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    North African-related ancestry in eleventh-century Al-Andalu (discussion)

    Biomolecular insights into North African-related ancestry, mobility and diet in eleventh-century Al-Andalus
    Marina Silva, Gonzalo Oteo-García, Rui Martiniano, João Guimarães, Matthew von Tersch, Ali Madour, Tarek Shoeib, Alessandro Fichera, Pierre Justeau, M. George B. Foody, Krista McGrath, Amparo Barrachina, Vicente Palomar, Katharina Dulias, Bobby Yau, Francesca Gandini, Douglas J. Clarke, Alexandra Rosa, António Brehm, Antònia Flaquer, Teresa Rito, Anna Olivieri, Alessandro Achilli, Antonio Torroni, Alberto Gómez-Carballa, Antonio Salas, Jaroslaw Bryk, Peter W. Ditchfield, Michelle Alexander, Maria Pala, Pedro A. Soares, Ceiridwen J. Edwards & Martin B. Richards
    Scientific Reports volume 11, Article number: 18121 (2021)

    Historical records document medieval immigration from North Africa to Iberia to create Islamic al-Andalus. Here, we present a low-coverage genome of an eleventh century CE man buried in an Islamic necropolis in Segorbe, near Valencia, Spain. Uniparental lineages indicate North African ancestry, but at the autosomal level he displays a mosaic of North African and European-like ancestries, distinct from any present-day population. Altogether, the genome-wide evidence, stable isotope results and the age of the burial indicate that his ancestry was ultimately a result of admixture between recently arrived Amazigh people (Berbers) and the population inhabiting the Peninsula prior to the Islamic conquest. We detect differences between our sample and a previously published group of contemporary individuals from Valencia, exemplifying how detailed, small-scale aDNA studies can illuminate fine-grained regional and temporal differences. His genome demonstrates how ancient DNA studies can capture portraits of past genetic variation that have been erased by later demographic shifts—in this case, most likely the seventeenth century CE expulsion of formerly Islamic communities as tolerance dissipated following the Reconquista by the Catholic kingdoms of the north.

    Uniparental genetic background of the Segorbe Giant
    We confirmed that the individual was genetically male (RY > 0.077; Supplementary Fig. S3), and both his uniparental markers point towards North African origins (Supplementary Table S2). He belongs to mtDNA haplogroup U6a1a1a (nomenclature according to Hernández et al.28). Although U6 in general, and U6a in particular, is present in higher frequencies in North and West Africa29,30, the complete mitochondrial genome dataset currently available is heavily biased towards Europe, and U6a1a1a, which dates to 3.5 thousand years ago (ka) (maximum-likelihood node estimation based on modern variation), appears to have a more southern European distribution (Fig. 1a; Supplementary Fig. S4). However, in our Iberian mitogenome dataset, U6a1a1a occurs only at 0.3%, whereas the HVS-I (hypervariable segment I) subclade U6a1a1, defined by a transition variant at position 16239, which nests U6a1a1a, is found at ~ 14% in Algerian Mozabite Berbers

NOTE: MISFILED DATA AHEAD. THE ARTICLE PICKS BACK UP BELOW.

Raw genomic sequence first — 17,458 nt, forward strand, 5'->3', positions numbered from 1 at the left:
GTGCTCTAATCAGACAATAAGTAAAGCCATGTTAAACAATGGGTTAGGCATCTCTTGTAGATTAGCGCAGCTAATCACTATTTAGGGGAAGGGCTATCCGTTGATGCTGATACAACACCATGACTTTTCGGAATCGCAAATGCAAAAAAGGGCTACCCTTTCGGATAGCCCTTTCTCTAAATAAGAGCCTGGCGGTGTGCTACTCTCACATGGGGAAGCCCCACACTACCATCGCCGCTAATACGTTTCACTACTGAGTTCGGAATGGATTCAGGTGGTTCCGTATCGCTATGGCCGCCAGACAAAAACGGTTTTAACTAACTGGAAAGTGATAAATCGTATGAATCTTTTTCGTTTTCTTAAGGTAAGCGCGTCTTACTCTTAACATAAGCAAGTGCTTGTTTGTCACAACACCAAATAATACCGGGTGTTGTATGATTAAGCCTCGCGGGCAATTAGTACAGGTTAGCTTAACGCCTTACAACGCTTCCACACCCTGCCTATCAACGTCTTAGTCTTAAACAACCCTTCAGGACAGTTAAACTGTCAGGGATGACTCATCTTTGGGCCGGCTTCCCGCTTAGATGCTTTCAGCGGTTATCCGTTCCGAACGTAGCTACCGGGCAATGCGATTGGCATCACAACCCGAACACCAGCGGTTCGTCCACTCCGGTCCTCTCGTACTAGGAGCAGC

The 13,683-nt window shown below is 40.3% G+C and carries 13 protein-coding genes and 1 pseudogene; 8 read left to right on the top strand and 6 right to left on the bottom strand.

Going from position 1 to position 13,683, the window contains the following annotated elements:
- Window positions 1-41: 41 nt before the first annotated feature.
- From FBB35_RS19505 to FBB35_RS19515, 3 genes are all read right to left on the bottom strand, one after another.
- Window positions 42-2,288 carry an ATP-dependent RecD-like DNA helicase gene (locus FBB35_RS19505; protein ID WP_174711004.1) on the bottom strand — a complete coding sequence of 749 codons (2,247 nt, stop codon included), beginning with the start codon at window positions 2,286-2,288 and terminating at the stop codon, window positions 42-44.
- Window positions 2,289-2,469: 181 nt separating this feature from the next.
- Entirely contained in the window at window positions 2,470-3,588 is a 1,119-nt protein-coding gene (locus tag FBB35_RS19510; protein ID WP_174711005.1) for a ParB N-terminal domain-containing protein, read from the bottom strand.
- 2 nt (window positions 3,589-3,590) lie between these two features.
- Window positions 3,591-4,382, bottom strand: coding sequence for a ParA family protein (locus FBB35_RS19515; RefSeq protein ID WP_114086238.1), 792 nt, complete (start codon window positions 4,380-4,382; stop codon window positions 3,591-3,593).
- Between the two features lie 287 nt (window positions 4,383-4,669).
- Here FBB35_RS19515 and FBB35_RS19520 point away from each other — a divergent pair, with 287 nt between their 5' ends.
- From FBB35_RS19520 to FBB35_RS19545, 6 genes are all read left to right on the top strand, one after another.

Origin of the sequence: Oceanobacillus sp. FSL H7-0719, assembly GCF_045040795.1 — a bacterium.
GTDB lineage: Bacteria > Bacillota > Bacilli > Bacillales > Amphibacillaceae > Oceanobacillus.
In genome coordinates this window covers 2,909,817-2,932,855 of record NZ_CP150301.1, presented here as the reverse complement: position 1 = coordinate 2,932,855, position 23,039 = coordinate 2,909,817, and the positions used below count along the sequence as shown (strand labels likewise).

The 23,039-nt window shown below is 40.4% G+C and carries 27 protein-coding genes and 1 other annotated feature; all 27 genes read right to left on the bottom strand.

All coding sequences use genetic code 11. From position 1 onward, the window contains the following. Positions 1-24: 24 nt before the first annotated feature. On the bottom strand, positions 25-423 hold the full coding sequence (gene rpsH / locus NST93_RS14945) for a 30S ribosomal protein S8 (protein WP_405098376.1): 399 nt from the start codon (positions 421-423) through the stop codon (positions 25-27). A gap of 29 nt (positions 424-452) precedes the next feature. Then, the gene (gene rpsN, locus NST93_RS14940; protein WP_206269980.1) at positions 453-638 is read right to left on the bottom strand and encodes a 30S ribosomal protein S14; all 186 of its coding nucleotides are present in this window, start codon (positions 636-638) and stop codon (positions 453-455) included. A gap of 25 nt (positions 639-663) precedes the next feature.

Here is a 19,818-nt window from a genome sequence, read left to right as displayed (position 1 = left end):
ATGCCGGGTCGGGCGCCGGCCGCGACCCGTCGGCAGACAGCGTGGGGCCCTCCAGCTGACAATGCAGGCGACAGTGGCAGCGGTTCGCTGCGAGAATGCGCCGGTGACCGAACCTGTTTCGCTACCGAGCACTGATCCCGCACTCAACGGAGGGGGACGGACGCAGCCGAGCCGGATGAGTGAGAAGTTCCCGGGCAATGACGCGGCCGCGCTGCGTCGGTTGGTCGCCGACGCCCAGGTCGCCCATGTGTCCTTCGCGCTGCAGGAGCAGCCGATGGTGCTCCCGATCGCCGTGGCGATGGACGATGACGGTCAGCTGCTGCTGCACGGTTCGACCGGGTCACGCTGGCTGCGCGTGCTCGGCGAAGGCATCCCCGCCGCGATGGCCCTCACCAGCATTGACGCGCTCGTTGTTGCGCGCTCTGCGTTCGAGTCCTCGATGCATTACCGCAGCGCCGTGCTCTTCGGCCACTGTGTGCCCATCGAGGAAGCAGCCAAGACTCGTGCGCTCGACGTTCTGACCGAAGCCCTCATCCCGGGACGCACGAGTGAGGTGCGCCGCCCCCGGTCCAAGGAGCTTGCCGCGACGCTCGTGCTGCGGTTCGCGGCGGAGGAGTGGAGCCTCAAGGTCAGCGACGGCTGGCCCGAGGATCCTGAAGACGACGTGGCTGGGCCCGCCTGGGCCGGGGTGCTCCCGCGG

Haplogroup U6a1 has been found in Moroccan Iberomaurusian remains dating to 14–15 ka32, as well as in Early Neolithic Morocco (i.e. the pre-agricultural Holocene)2 (Fig. 1b). Although U6 lineages have been retrieved from sixteenth century CE Islamic burials in Granada (Andalusia)6, to our knowledge, UE2298/MS060 (dating to the eleventh century CE) is the earliest documented finding of a U6 lineage in Iberia. Based on the results of our newly generated Iberian mitochondrial dataset (n = 1104: 1008 sequences from mainland Spain and the Balearic Islands, plus 96 from mainland Portugal), U6a can be found at a frequency of 1.6% in modern mainland Iberian populations, with a peak of 3.6% in the south of Spain (Fig. 1b). This pattern contrasts with most mitochondrial lineages today in Iberia, although a peak of frequency in the south of the Peninsula is also observed for typically sub-Saharan African L lineages (but not for the predominantly northeast African haplogroup M136) (Supplementary Fig. S5; Supplementary Table S5). UE2298/MS060 falls outside the modern geographic distribution of U6 lineages in Spain, suggesting that the present distribution might not reflect the medieval distribution of this haplogroup. A detailed phylogeographic analysis of U6 can be found in Supplementary Note 1.

    We assigned UE2298/MS060 to the Y-chromosome haplogroup E1b1b1b1 (E–M310) (Supplementary Table S2), dating to ~ 13.9 [12.1–15.7] ka (Yfull, v.6.06.15) and immediately basal to the clade nesting E–M81 (E1b1b1b1a) (Fig. 2; Supplementary Figs. S6 and S7). E1b1b is very frequent in contemporary North Africa and has been found in North African and Levantine remains2,32,33,37 (Supplementary Fig. S8). E–M81 (E1b1b1b1a), dating to ~ 2.8 ka (YFull, v.6.06.15), has been retrieved from early Islamic remains (seventh–eighth century CE) in southern France38, whereas the more derived E1b1b1b1a1 has been found in two individuals from an Islamic necropolis in the city of Valencia, dating to twelfth–thirteenth century CE6. E–M81 is today predominantly found in the Maghreb (where its average frequency is > 40%) and peaks in modern Berber populations, with frequencies reaching > 80%39,40,41, being almost fixed in some groups, such as the southern Moroccan Tachlhit-speakers42 and the Chenini–Douiret and Jradou from Tunisia40. In Europe, it is found mostly in Iberia and Sicily at frequencies < 5%
    YFull: YF14620 (Dante Labs 2018)

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